For years, schools have been moving to start the year in late or mid-August rather than just after Labor Day, when it is typically cooler. Part of the reason is that schools need more training days for standardized testing and new academic standards. Holiday breaks have also grown longer, and administrators say the only direction they can go is back into August.
In Chicago, starting a week earlier is part of Mayor Rahm Emanuel’s strategy to improve education in the nation’s third-largest school district by getting students in school longer. Air conditioning isn’t part of that plan.
“I was speaking with teachers yesterday and they said there were students who had to leave early, students with bloody noses, students (who) had fainting spells or fell asleep in the classroom,” said Chicago state Rep. La Shawn Ford, who received a number of complaints after the start of school. “It’s just not a learning environment.”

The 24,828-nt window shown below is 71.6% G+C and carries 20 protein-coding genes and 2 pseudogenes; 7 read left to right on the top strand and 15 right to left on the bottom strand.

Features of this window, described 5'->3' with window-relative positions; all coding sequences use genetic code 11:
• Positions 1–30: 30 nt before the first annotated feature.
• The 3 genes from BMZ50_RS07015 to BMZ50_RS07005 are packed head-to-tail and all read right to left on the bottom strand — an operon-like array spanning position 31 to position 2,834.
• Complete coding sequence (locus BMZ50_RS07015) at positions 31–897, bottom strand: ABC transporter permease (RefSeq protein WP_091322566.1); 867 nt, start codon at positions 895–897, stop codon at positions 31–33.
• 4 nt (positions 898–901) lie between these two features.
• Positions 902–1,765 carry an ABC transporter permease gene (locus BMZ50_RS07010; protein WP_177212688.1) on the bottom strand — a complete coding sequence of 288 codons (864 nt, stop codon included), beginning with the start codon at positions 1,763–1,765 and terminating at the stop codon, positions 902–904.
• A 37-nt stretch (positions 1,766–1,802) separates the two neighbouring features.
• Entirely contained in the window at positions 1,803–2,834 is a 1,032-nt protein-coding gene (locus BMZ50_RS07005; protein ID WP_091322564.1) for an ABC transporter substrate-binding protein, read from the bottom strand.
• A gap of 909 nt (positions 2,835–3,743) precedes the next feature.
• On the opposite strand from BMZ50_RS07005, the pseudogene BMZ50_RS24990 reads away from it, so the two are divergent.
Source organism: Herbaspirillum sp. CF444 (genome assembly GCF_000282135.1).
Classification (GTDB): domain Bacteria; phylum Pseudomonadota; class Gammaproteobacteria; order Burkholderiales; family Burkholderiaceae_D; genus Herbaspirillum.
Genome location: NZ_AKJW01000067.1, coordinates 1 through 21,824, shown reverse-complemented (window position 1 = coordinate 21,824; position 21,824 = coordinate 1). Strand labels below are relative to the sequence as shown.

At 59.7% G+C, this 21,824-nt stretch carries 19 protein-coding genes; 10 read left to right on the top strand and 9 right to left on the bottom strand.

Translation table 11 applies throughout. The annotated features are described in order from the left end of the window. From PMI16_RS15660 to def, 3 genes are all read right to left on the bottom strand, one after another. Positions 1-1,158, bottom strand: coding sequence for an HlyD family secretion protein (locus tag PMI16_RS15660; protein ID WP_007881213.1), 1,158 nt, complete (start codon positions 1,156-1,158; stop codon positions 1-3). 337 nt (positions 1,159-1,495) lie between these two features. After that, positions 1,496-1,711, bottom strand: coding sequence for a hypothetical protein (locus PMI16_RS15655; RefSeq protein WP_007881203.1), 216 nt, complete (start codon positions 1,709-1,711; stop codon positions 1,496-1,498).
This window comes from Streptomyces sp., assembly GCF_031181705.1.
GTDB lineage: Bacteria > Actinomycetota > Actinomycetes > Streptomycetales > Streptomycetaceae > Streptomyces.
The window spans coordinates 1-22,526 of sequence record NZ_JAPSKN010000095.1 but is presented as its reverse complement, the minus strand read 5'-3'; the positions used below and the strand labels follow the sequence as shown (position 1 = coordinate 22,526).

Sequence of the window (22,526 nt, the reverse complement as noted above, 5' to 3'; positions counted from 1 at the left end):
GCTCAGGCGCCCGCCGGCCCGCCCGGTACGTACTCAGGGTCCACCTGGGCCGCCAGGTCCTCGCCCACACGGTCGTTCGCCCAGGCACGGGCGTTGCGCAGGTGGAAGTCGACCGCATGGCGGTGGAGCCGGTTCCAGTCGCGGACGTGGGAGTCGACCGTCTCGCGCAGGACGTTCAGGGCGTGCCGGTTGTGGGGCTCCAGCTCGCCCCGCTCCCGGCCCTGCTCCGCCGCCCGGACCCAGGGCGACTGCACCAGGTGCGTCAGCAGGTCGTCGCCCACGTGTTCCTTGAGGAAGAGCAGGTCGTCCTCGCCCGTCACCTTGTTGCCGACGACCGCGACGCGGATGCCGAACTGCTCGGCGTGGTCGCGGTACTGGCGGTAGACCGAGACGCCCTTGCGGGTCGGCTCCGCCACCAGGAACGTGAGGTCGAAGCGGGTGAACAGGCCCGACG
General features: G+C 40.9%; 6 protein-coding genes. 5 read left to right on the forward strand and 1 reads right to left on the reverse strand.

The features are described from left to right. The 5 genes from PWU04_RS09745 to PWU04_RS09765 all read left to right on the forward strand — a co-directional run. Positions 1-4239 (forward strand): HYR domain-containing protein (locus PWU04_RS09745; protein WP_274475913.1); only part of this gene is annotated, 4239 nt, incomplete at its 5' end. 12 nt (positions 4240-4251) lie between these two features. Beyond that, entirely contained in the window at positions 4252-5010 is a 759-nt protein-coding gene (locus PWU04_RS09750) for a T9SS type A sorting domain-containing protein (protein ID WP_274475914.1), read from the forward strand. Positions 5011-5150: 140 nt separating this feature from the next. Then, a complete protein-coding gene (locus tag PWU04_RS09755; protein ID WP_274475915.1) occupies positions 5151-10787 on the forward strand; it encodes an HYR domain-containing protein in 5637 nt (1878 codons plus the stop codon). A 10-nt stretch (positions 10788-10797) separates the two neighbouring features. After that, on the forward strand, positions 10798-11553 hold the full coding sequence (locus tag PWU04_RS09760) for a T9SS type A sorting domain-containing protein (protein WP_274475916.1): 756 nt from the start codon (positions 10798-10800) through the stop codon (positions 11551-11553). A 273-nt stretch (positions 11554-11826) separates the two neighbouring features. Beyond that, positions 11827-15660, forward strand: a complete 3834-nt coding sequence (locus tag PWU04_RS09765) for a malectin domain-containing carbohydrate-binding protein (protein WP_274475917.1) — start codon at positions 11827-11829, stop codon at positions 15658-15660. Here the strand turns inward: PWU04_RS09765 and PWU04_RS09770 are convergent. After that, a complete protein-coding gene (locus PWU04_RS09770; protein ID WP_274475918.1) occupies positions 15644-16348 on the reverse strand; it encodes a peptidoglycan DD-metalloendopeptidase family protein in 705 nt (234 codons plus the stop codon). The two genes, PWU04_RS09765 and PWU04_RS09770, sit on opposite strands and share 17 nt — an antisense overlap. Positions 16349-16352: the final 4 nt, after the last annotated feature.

Some studies have also shown that students in classrooms with air conditioning do better on achievement tests than those in classroom that don’t. Vic Zimmerman, the school superintendent in the central Illinois community of Monticello, said there is simply no point in keeping kids in class. Some of his district’s students were given Popsicles just to get them through morning reading time.
“They become a little bit lethargic,” he said.
Parents are beginning to push back. Sioux City, Iowa, schools decided to move the start of school a week later next year after getting an earful, school board president Mike Krysl said. And a parent group in North Dakota is looking to launch a ballot measure requiring schools to start after Labor Day, said Jeff Schatz, the Fargo school superintendent.
Those measures haven’t always been successful elsewhere.
In Iowa, lawmakers enacted legislation that requires school districts wait until September to open. But the law allows districts to obtain a waiver to start early, and all but 10 of the state’s 346 school districts did just that. Indiana lawmakers have tried unsuccessfully for years to push the start of the school year back to after Labor Day, but have run into resistance from schools who have scheduling concerns and local officials who think the state shouldn’t control the school calendar.